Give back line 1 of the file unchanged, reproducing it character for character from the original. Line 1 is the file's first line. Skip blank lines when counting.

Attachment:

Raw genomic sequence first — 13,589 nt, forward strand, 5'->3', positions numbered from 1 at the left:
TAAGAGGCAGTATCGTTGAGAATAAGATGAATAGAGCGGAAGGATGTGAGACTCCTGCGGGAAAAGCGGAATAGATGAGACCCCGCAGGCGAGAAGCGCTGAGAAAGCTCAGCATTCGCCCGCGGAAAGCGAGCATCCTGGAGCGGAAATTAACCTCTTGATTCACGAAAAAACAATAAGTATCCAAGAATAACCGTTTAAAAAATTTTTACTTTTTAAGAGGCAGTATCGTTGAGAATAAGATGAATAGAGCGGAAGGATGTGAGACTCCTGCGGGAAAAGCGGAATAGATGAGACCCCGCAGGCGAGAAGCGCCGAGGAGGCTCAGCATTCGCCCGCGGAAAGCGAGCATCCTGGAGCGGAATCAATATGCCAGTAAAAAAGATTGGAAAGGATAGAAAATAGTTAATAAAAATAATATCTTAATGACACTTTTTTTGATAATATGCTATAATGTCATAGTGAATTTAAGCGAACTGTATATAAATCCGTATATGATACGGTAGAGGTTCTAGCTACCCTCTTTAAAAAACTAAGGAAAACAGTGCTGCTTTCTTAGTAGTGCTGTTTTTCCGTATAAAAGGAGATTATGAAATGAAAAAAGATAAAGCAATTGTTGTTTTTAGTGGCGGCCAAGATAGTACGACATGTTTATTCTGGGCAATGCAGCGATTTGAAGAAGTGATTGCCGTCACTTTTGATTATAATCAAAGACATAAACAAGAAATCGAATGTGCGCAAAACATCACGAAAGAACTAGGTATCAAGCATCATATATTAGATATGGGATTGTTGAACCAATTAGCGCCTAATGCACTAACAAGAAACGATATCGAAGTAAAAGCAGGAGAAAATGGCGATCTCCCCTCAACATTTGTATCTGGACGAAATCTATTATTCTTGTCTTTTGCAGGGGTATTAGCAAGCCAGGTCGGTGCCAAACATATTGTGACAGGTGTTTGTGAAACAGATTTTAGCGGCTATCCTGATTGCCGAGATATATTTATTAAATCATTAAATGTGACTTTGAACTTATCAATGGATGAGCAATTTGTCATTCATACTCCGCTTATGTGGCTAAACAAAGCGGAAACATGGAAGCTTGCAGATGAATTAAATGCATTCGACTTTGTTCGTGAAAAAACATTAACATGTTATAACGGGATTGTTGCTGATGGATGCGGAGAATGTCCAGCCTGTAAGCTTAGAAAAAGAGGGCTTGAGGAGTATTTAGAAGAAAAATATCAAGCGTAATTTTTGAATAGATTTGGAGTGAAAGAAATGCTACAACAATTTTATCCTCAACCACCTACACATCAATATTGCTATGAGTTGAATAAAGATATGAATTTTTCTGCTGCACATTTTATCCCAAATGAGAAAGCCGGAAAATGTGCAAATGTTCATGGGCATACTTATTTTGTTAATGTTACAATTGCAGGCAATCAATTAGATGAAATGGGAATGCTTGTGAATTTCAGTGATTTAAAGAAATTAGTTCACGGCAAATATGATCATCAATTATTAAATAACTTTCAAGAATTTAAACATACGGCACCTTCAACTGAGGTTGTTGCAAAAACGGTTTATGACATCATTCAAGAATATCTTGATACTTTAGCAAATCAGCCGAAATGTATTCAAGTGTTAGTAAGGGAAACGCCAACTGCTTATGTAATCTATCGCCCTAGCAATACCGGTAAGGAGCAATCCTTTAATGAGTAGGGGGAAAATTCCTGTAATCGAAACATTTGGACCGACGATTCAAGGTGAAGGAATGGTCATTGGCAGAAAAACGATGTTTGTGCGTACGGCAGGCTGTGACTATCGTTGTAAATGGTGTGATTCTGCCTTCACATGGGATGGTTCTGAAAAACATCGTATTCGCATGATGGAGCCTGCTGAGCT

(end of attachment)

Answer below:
Raw genomic sequence first — 13,589 nt, forward strand, 5'->3', positions numbered from 1 at the left: